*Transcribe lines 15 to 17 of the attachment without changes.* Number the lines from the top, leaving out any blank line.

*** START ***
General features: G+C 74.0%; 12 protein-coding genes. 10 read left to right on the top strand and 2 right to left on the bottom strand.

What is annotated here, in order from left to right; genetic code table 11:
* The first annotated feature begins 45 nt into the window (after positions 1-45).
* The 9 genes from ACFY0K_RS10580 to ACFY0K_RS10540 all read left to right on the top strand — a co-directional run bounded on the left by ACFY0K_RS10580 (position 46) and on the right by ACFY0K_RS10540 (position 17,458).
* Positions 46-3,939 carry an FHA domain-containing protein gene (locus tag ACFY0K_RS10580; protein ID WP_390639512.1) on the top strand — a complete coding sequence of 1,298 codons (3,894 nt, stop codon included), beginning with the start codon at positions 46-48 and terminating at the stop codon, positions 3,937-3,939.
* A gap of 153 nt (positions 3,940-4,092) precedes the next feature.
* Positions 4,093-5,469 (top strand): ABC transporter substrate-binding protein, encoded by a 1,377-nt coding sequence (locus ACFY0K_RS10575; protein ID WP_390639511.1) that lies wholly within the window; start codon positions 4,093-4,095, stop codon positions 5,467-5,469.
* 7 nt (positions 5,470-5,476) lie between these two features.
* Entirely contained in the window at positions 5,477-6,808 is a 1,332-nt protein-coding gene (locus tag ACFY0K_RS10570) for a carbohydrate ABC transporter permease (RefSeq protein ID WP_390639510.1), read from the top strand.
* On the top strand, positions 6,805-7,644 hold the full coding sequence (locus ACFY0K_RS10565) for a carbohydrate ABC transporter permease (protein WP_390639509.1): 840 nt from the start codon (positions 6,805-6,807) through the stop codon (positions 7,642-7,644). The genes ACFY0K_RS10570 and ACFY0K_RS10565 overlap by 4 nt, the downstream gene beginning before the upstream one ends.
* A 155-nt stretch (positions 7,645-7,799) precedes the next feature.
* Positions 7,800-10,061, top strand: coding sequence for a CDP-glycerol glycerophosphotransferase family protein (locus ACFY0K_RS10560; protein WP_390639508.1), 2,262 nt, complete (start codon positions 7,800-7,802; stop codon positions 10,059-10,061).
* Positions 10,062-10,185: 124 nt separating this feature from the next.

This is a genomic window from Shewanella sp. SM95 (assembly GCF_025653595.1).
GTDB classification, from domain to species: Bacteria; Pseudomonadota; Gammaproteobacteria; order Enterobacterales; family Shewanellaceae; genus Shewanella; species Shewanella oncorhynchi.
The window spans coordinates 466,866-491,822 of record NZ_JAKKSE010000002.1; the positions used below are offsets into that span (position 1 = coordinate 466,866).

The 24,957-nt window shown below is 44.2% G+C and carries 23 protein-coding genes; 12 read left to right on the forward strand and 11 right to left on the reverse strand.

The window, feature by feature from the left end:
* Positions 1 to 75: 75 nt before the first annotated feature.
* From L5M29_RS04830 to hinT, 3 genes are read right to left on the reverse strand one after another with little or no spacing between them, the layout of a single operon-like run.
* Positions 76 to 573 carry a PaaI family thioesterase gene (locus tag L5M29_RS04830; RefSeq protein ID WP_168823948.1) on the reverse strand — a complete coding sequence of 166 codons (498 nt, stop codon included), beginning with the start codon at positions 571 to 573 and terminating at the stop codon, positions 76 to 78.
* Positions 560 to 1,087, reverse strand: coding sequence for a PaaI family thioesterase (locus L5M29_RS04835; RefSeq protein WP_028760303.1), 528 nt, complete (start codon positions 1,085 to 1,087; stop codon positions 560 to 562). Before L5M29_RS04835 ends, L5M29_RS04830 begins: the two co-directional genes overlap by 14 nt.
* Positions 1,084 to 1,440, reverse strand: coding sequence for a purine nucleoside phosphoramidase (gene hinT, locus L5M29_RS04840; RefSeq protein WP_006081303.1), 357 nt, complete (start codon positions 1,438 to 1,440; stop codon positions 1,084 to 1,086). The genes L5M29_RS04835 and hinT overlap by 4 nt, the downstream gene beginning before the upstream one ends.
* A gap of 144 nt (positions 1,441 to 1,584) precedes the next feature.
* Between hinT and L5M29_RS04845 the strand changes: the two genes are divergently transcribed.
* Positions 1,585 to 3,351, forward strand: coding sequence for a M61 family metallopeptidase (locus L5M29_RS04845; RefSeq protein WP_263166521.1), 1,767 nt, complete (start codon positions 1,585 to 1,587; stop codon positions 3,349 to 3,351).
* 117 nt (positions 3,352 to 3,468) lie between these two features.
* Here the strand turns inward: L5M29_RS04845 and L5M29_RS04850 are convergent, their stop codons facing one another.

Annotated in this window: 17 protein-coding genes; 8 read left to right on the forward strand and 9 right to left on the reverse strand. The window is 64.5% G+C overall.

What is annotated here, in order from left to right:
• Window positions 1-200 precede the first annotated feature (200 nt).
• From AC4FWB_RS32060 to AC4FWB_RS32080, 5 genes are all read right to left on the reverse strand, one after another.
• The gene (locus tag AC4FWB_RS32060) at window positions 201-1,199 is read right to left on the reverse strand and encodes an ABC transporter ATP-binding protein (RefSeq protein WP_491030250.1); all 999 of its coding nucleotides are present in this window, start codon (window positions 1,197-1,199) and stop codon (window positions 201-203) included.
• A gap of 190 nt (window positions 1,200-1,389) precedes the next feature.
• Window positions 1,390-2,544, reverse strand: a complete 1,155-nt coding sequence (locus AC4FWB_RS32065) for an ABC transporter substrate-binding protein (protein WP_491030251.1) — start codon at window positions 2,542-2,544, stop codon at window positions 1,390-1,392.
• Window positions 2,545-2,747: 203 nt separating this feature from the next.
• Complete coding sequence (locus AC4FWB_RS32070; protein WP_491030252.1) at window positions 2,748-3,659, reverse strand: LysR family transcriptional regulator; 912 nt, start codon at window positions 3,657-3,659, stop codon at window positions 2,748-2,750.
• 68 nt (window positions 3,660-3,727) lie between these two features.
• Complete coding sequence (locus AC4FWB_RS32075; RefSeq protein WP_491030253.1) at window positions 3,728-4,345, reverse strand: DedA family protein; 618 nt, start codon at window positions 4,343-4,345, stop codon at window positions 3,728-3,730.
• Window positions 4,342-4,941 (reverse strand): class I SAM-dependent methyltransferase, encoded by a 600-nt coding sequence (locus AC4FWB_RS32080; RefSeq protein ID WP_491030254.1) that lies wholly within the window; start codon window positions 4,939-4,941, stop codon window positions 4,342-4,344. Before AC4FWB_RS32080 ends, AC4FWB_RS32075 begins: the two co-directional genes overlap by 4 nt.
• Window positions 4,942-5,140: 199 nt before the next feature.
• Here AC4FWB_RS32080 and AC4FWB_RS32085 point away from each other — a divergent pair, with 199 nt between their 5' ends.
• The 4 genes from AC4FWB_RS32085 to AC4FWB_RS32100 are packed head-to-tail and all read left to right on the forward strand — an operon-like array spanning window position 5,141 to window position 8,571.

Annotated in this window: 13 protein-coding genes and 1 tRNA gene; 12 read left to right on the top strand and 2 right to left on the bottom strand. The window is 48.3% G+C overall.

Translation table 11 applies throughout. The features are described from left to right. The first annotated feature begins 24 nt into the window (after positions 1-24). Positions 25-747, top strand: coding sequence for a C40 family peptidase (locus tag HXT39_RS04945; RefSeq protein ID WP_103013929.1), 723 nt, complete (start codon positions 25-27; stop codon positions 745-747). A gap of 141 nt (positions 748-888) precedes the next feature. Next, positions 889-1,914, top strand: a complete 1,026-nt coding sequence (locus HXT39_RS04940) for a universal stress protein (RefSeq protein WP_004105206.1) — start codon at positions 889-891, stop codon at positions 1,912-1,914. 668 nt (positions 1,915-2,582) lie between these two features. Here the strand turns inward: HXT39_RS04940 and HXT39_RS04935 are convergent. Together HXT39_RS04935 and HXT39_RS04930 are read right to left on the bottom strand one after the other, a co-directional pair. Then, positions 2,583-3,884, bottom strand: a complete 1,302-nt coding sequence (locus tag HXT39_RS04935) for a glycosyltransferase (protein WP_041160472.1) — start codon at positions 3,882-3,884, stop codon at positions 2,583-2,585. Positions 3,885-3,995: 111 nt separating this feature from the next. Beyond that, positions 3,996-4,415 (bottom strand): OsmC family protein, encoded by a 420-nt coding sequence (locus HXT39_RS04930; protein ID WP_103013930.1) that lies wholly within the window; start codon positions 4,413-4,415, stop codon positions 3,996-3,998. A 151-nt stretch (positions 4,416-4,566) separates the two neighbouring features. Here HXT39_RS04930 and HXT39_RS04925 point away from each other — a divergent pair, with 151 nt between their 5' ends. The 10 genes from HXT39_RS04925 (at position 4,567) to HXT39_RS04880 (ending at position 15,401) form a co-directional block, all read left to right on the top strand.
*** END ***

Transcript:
GTDB classification, from domain to species: Bacteria; Pseudomonadota; Gammaproteobacteria; order Enterobacterales; family Shewanellaceae; genus Shewanella; species Shewanella oncorhynchi.
The window spans coordinates 466,866-491,822 of record NZ_JAKKSE010000002.1; the positions used below are offsets into that span (position 1 = coordinate 466,866).

The 24,957-nt window shown below is 44.2% G+C and carries 23 protein-coding genes; 12 read left to right on the forward strand and 11 right to left on the reverse strand.